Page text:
At trial, plaintiff presented evidence regarding her medical damages. Her treating chiropractor testified that “the treatments he provided were reasonable and necessary and stated that [plaintiff’s] injuries were the result of the traffic accident involving [defendant].” The total bill for plaintiff’s treatment was $13,440, and there was no real dispute at trial regarding the reasonableness or necessity of the charges. “Defense counsel did not submit any witness controverting the reasonableness of the charges that were billed, nor did defense counsel submit any proof rebutting the medical opinions testified to by [the chiropractor] as to the reasonableness or necessity of the treatment or as to the medical causation as a result of this accident.”

The jury found in favor of plaintiff and found her damages to be $7,831.67. Although the jury found defendant to be responsible, they also apportioned 44.58% of the fault to plaintiff, so her damages were accordingly decreased. After having her motion for a new trial denied, plaintiff appealed, asserting that “the damages awarded by the jury were disproportionate to the amount of damages proven at trial.”

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In Tatham v. Bridgestone Americas Holding, Inc., No. W2013-02604-SC-R11-CV (Tenn. Oct. 30, 2015), plaintiff brought a product liability action against defendants after her tire blew out and caused her to have a car accident, breaking her back. Plaintiff purchased rear tires for her vehicle from Firestone Complete Auto Care. She chose the tires because they were “the best value,” but could not remember whether the sales associate discussed any warranties with her. After having the tires installed, plaintiff never tested the air pressure and did not recall running over anything or having any problems with the tires. Less than three months after purchasing the tires, plaintiff was driving on the interstate when one of the tires suddenly failed, causing her to hit the guardrail and flip her car. According to a witness driving behind plaintiff, plaintiff was driving normally and a piece of black was flapping from the tire before the accident. When plaintiff’s car began to veer off the road, the witness saw something black that looked like pieces of a blow-out come out from under plaintiff’s car.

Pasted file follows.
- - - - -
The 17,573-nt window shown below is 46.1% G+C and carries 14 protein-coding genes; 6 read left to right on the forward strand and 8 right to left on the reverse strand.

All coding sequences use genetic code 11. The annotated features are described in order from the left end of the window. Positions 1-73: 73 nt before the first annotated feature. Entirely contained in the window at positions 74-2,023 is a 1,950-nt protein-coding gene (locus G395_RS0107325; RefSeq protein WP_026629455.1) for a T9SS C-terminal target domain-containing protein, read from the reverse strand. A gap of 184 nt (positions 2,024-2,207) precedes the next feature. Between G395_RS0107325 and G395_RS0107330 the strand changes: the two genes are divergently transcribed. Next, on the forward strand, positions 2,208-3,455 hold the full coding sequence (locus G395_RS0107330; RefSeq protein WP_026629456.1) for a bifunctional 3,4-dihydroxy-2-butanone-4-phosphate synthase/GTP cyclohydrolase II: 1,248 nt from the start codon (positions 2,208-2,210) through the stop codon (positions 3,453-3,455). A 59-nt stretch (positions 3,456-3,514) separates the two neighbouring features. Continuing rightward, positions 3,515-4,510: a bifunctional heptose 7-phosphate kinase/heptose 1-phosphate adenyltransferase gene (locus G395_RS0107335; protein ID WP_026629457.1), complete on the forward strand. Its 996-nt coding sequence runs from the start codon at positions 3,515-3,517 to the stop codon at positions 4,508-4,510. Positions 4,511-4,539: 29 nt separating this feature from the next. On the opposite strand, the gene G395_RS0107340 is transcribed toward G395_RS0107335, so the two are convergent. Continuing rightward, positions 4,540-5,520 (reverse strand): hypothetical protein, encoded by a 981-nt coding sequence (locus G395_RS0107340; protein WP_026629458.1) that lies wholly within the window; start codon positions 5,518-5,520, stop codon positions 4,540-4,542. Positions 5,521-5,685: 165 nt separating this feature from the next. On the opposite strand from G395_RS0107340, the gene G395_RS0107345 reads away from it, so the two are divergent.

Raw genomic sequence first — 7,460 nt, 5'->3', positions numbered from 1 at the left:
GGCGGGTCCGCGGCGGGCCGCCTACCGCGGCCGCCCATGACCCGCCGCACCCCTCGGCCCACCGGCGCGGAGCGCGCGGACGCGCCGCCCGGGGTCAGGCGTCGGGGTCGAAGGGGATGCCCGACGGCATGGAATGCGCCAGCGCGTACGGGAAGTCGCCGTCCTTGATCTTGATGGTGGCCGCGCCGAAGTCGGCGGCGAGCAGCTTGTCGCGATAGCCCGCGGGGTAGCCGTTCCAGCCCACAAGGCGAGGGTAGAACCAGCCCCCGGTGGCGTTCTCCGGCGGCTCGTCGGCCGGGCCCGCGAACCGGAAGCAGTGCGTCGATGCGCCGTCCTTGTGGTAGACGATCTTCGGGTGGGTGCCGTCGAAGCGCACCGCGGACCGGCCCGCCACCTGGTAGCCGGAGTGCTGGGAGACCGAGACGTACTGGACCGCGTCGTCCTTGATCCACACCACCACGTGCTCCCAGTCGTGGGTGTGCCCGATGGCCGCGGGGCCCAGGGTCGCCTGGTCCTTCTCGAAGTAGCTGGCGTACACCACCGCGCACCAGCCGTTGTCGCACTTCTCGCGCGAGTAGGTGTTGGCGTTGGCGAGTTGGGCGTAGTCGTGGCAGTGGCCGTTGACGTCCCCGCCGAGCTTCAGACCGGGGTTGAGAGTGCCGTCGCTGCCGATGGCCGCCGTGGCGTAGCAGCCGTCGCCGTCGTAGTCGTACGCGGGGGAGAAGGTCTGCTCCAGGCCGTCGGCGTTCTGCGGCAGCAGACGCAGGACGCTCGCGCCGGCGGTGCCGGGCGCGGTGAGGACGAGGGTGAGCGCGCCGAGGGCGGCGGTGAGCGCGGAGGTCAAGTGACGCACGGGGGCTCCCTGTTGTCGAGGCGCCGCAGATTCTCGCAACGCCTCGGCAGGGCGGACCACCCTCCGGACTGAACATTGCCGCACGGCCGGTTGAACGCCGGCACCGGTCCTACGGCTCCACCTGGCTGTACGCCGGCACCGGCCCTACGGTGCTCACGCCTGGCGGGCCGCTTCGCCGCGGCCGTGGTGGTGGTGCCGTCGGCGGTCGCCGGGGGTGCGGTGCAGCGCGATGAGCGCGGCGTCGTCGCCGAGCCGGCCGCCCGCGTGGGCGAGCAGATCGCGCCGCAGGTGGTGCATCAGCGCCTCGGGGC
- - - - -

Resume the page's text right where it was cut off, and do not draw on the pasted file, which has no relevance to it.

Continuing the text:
After the accident, a wrecker service towed plaintiff’s car, and her insurance company informed her the car was totaled. At the recommendation of her insurance company, plaintiff signed the title of her car over to the wrecker service, who subsequently destroyed the vehicle and tire. At this time, plaintiff had not yet hired an attorney. Eventually plaintiff did retain counsel and brought this product liability action on the grounds of strict liability, negligence, and breaches of the implied warranty of fitness, implied warranty of merchantability, and duty to warn.

Defendants moved for summary judgment two times, which the trial court denied. Defendants appealed, citing three issues: 1) whether the case should have been dismissed as a sanction for spoliation of evidence with regards to the destruction of the tire; 2) whether the trial court should have granted summary judgment as to causation and the issue of whether the tire was defective or unreasonably dangerous; and 3) whether the trial court should have granted summary judgment because Tennessee allegedly does not recognize the apparent manufacture doctrine.

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The Court of Appeals recently overturned a trial court’s decision that a somewhat recently reconstructed road constituted a dangerous road condition. In Church v. Charles Blalock & Sons, Inc., No. E2014-02077-COA-R3-CV (Tenn. Ct. App. Oct. 9, 2015), plaintiffs filed suit on behalf of two women who died in an automobile accident. The facts showed that a highway had been reconfigured to bypass a town. Before the construction, highway drivers had no stop signs and simply proceeded on a curvy road. The new configuration, which included a stop sign at a “T” style intersection and a subsequent turn, opened on July 13, 2009. When it opened, the new roadway had a stop sign, a white stop bar on the pavement, and a “stop ahead” sign.